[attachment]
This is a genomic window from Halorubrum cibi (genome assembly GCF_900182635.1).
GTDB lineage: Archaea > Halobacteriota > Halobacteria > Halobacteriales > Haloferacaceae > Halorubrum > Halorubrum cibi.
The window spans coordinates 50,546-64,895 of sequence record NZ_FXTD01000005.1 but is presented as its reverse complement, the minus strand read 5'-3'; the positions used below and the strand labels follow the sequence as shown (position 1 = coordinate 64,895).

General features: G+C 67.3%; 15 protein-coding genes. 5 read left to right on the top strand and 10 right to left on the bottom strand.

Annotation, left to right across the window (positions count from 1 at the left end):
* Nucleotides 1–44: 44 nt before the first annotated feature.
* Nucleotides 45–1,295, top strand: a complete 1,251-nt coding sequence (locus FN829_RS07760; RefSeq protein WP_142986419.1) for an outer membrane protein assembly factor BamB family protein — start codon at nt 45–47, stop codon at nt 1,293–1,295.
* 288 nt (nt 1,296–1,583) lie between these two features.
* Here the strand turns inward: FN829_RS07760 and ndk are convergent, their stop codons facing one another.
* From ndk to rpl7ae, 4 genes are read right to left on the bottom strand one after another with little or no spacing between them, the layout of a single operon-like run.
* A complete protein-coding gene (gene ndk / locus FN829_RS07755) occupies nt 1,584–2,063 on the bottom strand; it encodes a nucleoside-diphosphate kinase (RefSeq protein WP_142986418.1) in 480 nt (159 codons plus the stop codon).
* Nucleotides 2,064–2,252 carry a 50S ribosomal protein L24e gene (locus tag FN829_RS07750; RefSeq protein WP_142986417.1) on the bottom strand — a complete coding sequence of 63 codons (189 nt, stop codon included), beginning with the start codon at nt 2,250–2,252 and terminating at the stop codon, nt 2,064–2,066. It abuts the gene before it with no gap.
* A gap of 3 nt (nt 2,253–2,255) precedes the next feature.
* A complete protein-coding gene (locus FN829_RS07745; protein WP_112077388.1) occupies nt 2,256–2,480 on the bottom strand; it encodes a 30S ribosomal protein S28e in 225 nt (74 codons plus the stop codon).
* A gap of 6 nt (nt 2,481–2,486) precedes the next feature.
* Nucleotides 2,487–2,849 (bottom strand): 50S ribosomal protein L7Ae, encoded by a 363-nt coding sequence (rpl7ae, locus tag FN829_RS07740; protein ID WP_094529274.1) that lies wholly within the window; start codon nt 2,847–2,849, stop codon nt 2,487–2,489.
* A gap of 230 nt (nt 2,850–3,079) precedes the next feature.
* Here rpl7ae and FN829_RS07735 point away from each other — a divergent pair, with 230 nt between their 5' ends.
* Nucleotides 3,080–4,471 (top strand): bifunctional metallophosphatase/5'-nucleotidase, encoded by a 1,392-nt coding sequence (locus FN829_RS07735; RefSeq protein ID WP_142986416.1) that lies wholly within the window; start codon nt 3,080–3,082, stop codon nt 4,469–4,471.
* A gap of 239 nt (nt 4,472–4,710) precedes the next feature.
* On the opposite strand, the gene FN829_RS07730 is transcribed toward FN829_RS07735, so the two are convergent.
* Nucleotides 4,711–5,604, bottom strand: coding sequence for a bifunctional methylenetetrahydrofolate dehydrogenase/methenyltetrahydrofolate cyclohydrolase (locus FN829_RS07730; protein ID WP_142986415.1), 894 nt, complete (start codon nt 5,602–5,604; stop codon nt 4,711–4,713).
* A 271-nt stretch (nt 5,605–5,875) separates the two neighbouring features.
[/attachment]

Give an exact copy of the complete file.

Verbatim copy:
This is a genomic window from Halorubrum cibi (genome assembly GCF_900182635.1).
GTDB lineage: Archaea > Halobacteriota > Halobacteria > Halobacteriales > Haloferacaceae > Halorubrum > Halorubrum cibi.
The window spans coordinates 50,546-64,895 of sequence record NZ_FXTD01000005.1 but is presented as its reverse complement, the minus strand read 5'-3'; the positions used below and the strand labels follow the sequence as shown (position 1 = coordinate 64,895).

General features: G+C 67.3%; 15 protein-coding genes. 5 read left to right on the top strand and 10 right to left on the bottom strand.

Annotation, left to right across the window (positions count from 1 at the left end):
* Nucleotides 1–44: 44 nt before the first annotated feature.
* Nucleotides 45–1,295, top strand: a complete 1,251-nt coding sequence (locus FN829_RS07760; RefSeq protein WP_142986419.1) for an outer membrane protein assembly factor BamB family protein — start codon at nt 45–47, stop codon at nt 1,293–1,295.
* 288 nt (nt 1,296–1,583) lie between these two features.
* Here the strand turns inward: FN829_RS07760 and ndk are convergent, their stop codons facing one another.
* From ndk to rpl7ae, 4 genes are read right to left on the bottom strand one after another with little or no spacing between them, the layout of a single operon-like run.
* A complete protein-coding gene (gene ndk / locus FN829_RS07755) occupies nt 1,584–2,063 on the bottom strand; it encodes a nucleoside-diphosphate kinase (RefSeq protein WP_142986418.1) in 480 nt (159 codons plus the stop codon).
* Nucleotides 2,064–2,252 carry a 50S ribosomal protein L24e gene (locus tag FN829_RS07750; RefSeq protein WP_142986417.1) on the bottom strand — a complete coding sequence of 63 codons (189 nt, stop codon included), beginning with the start codon at nt 2,250–2,252 and terminating at the stop codon, nt 2,064–2,066. It abuts the gene before it with no gap.
* A gap of 3 nt (nt 2,253–2,255) precedes the next feature.
* A complete protein-coding gene (locus FN829_RS07745; protein WP_112077388.1) occupies nt 2,256–2,480 on the bottom strand; it encodes a 30S ribosomal protein S28e in 225 nt (74 codons plus the stop codon).
* A gap of 6 nt (nt 2,481–2,486) precedes the next feature.
* Nucleotides 2,487–2,849 (bottom strand): 50S ribosomal protein L7Ae, encoded by a 363-nt coding sequence (rpl7ae, locus tag FN829_RS07740; protein ID WP_094529274.1) that lies wholly within the window; start codon nt 2,847–2,849, stop codon nt 2,487–2,489.
* A gap of 230 nt (nt 2,850–3,079) precedes the next feature.
* Here rpl7ae and FN829_RS07735 point away from each other — a divergent pair, with 230 nt between their 5' ends.
* Nucleotides 3,080–4,471 (top strand): bifunctional metallophosphatase/5'-nucleotidase, encoded by a 1,392-nt coding sequence (locus FN829_RS07735; RefSeq protein ID WP_142986416.1) that lies wholly within the window; start codon nt 3,080–3,082, stop codon nt 4,469–4,471.
* A gap of 239 nt (nt 4,472–4,710) precedes the next feature.
* On the opposite strand, the gene FN829_RS07730 is transcribed toward FN829_RS07735, so the two are convergent.
* Nucleotides 4,711–5,604, bottom strand: coding sequence for a bifunctional methylenetetrahydrofolate dehydrogenase/methenyltetrahydrofolate cyclohydrolase (locus FN829_RS07730; protein ID WP_142986415.1), 894 nt, complete (start codon nt 5,602–5,604; stop codon nt 4,711–4,713).
* A 271-nt stretch (nt 5,605–5,875) separates the two neighbouring features.